This type of monopoly refers to a monopoly that is created when production is managed, controlled and owned by government or any public entity. The reason why governments creates such type of monopoly is that they use them to offer its citizens welfare services to improve their lives. This type of monopoly is at times known as Welfare monopoly. A good example for this form of monopoly is Railways and defense among many others.  This type of monopolies only exist to offer services that can only be offered well by government than private entities (Akrani, 2010).

Simple Monopoly

This type of monopoly refers to a situation whereby a monopoly charges single or rather uniform prices to all of its customers. This form of monopoly exists only where a firm operates in single market limited to a certain region (Akrani, 2010).

Discriminating Monopoly

This form of monopoly occurs when a monopoly applies discriminative prices for the same product on similar customers. This type of monopoly exists in scenario whereby a monopoly is not limited to a certain market or specific region (Akrani, 2010).

Legal Monopoly

This form of monopoly exists on the basis of patents, trademarks, copy rights and statutory regulations of government. A good example of such monopoly is the music industry.  It is created whereby a certain individual or firm has a legal right to offer certain product or service (Akrani, 2010).

Natural Monopoly

Natural monopoly happens due to certain firm or individual obtaining natural advantage such as accessibility to natural resources or strategic location.  For instance the Gulf nations tend to possess monopoly in exploitation of crude oil since they have plenty of oil resources available to them (Akrani, 2010).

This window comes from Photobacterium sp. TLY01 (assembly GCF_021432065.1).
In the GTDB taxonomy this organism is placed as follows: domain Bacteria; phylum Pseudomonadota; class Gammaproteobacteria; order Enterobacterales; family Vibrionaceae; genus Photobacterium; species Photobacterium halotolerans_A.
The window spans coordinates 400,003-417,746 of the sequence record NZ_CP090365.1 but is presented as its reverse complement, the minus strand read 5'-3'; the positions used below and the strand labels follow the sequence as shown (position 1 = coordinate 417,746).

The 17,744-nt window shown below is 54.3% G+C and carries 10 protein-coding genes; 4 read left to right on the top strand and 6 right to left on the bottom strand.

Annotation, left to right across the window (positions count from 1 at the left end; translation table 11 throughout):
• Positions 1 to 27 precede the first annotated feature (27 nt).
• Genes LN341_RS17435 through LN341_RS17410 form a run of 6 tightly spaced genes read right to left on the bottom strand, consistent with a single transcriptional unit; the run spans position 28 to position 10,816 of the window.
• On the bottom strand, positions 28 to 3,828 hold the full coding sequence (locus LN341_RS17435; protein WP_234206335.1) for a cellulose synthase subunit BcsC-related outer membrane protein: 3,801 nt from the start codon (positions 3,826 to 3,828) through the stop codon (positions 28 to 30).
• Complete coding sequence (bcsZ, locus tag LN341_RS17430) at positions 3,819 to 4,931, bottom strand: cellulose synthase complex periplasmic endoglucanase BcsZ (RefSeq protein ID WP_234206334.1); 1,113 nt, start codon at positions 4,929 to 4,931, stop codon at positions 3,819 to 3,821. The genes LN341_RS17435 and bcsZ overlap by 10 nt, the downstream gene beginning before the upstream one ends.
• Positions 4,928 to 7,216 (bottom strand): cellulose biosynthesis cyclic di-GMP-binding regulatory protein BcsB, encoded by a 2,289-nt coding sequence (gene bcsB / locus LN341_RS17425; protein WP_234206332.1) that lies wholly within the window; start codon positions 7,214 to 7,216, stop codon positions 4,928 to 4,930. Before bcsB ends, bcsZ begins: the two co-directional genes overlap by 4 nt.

Technological Monopoly

Technological monopoly is created due to a firm enjoying economies of large scale in new production techniques, capital goods, and production. A good example of such monopoly is automobile industry, engineering industry and software industry among many other (Akrani, 2010).

Joint Monopoly

This type of monopoly is created when two or more business come together through cartels, amalgamation or syndicates to form a monopoly. For instance if burger producing firm and pizza producing firm are two competitors in a market and they merge together there is reduced competition. This means that they can enjoy monopoly power in the in the food industry or market. This kind of monopoly does not exist in a real economic situation as the mergers may not result in single seller being created. However it results in reduced competition and increased market power (Akrani, 2010).

  1. Characteristics of a Monopoly Market Structure

                  Lack of Substitutes

In a monopoly market there is only one sole producer of goods and services without a close substitute. The product or service that is offered by a monopoly is usually unique and different from any other. For instance Apple was considered a monopoly when it started developing iPad as it was viewed as having a monopoly in the tablet industry (Agarwal, 2017)

Barriers to Entry

There exists a large number of barriers to entry in a monopoly market which are either set up by the monopolist itself or by government. The reason why there exists a large number of barriers is to prevent other players from entering the market which would take away the complete control of a business on supply and market in general. Therefore it can be interpreted to mean that in a monopoly there is no clear distinction between industry and firm. In the absence of barriers a monopoly market would not exist. Economies of scale always creates natural barriers creating space for just one cost-efficient firm in a given market or industry (Agarwal, 2017).